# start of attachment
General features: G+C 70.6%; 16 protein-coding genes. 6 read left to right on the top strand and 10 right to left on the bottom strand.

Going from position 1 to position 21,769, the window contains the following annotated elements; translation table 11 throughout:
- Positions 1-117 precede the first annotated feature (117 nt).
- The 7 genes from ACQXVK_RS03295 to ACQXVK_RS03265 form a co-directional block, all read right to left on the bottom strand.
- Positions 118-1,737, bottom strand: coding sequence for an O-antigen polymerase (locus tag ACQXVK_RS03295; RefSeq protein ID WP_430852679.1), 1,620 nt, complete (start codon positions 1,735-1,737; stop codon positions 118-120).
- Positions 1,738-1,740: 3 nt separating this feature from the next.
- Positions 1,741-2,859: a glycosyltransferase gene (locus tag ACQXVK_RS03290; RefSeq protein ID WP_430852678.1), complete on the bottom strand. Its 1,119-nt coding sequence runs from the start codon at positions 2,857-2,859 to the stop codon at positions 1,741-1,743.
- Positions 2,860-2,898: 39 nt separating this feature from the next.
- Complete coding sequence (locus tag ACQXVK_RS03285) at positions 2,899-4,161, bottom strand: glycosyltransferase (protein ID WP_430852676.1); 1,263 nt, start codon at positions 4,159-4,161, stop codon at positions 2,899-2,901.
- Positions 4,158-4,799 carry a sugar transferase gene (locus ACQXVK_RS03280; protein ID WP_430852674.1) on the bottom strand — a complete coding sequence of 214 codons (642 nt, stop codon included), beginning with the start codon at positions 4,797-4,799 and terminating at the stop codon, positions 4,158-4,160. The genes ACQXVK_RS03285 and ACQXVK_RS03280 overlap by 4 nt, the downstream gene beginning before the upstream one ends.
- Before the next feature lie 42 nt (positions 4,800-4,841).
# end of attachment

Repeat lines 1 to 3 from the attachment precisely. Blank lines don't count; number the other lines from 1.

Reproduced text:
General features: G+C 70.6%; 16 protein-coding genes. 6 read left to right on the top strand and 10 right to left on the bottom strand.

Going from position 1 to position 21,769, the window contains the following annotated elements; translation table 11 throughout:
- Positions 1-117 precede the first annotated feature (117 nt).